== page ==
rsync 1tb+ each day

Steve Bonds knnf6cy7w001 at
Wed Feb 5 09:56:01 EST 2003

On Tue, 4 Feb 2003, Kenny Gorman |Rsync List| wrote:

> My question is this:
> Is it possible to tell rsync to update the blocks of the target file
> 'in-place' without creating the temp file (the 'dot file')?

It does not look like this is possible.  In receiver.c around line 452 you
can see:

/* recv file data */
recv_ok = receive_data(f_in,buf,fd2,fname,file->length);

fd2 looks to always be a file descriptor generated via do_mkstemp.

> I can guarantee that no other operations are being performed on the
> file at the same time.  The docs don't seem to indicate such an
> option.

Rsync works best over low bandwidth links for which the disk I/O is
minimal.  You might try one of these ideas for your high-bandwidth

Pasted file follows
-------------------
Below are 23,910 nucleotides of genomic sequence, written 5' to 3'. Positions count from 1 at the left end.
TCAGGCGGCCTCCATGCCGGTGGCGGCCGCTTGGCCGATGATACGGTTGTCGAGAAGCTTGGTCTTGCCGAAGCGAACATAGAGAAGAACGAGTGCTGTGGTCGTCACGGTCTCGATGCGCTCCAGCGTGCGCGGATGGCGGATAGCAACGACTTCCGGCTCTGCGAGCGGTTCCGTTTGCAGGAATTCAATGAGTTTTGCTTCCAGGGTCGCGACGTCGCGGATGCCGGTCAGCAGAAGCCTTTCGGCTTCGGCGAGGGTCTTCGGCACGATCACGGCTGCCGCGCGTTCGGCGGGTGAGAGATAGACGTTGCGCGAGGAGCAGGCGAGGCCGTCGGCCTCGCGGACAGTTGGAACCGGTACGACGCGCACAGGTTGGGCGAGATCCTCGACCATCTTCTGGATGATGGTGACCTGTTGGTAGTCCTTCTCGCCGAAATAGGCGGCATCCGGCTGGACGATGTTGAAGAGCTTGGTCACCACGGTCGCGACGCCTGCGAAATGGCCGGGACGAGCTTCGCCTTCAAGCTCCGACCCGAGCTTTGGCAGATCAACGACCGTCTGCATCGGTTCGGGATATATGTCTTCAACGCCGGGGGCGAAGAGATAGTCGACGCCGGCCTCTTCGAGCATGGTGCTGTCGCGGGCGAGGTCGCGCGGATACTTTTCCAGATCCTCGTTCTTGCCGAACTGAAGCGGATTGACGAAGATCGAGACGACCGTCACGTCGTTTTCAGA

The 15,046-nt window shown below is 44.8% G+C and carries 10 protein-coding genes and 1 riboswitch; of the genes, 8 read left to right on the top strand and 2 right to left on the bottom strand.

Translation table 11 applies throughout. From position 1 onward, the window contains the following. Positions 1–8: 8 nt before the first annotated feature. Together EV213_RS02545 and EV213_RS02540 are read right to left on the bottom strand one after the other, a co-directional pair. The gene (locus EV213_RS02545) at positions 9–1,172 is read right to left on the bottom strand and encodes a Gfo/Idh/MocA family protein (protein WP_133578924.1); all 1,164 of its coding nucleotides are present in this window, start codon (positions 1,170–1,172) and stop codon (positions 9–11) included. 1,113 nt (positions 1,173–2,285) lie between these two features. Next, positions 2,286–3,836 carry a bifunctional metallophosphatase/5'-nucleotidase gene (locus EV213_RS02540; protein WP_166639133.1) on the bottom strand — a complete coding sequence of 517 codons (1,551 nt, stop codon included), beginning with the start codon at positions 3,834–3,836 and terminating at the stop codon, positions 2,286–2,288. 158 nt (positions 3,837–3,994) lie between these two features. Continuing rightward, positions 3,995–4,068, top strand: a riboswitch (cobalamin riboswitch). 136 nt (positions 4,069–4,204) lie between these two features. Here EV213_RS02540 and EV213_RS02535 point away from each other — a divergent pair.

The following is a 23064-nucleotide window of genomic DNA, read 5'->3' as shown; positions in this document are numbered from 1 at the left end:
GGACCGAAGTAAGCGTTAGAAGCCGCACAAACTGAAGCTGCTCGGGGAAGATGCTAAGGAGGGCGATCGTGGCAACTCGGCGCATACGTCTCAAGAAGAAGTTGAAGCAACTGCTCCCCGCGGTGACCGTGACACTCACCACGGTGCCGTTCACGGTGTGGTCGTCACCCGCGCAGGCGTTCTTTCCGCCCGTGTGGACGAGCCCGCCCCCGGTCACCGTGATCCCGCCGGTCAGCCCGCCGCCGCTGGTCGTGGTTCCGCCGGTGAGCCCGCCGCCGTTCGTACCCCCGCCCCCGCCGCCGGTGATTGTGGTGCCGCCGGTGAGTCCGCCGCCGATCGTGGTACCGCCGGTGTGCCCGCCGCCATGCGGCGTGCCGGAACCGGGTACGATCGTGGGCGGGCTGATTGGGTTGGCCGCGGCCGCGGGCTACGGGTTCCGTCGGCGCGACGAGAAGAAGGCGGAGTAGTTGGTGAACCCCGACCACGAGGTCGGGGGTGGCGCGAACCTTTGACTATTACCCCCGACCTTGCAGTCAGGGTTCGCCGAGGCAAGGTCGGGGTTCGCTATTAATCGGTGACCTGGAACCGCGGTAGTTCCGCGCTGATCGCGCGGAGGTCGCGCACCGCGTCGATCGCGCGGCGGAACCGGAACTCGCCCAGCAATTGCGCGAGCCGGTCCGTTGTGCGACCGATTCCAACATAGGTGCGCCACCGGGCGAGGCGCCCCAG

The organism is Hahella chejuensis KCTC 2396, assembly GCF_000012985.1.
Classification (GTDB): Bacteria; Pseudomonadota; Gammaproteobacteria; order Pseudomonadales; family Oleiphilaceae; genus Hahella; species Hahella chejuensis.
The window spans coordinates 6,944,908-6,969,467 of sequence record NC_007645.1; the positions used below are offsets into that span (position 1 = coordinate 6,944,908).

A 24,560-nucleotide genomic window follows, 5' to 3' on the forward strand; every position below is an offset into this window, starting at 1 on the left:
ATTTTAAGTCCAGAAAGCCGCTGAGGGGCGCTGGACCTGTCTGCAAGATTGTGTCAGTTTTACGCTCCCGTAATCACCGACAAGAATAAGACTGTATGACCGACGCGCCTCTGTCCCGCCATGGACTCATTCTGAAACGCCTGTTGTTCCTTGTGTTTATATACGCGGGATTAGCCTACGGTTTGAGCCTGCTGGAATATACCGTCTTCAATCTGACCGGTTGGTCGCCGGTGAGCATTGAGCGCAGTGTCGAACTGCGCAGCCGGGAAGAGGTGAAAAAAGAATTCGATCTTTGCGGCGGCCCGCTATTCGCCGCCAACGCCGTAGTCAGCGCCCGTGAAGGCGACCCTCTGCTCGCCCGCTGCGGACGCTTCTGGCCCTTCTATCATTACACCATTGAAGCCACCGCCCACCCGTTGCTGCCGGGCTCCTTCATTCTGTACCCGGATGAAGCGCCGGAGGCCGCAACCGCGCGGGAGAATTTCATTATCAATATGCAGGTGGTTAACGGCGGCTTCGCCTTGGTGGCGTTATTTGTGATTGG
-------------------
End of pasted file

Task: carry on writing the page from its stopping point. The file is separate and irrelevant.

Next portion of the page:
+ hack receiver.c so that receive_data uses fd1 (the original file)
    - also comment out finish_transfer, which does the rename and 
      sets the permissions.  If perms are important, then set them 
    - check the dest file closely to make sure it's not mangled
    - This is completely untested.  If you're not comfortable with 
      hacking and the usual followup debugging, then skip it.
  + compile and run rsync with profiling libraries to make sure that 
    it's slow where you think it's slow.  I've been surprised 
    before.  ;-)
  + use a "dumber" file transfer method (FTP, netcat) that will be 
    faster on beefier hardware.  Netcat is especially fast if you have
    a private network where you don't have to worry about pesky things
    like authentication.

For Oracle datafiles I've had excellent luck with a homebrew file transfer
that "compresses" blocks of zeros by sending a message that means "Hey!  
I just read XXX blocks of nothing but zeroes."  The receiver then creates
a sparse file on the destination for this area of zeroes.  It's very handy
for making copies of the database for read-only purposes and it saves lots
of disk space.  It doesn't help at all vs. something like netcat if your
datafiles are mostly full, tho.

  -- Steve

PS:  You can get info on netcat from:

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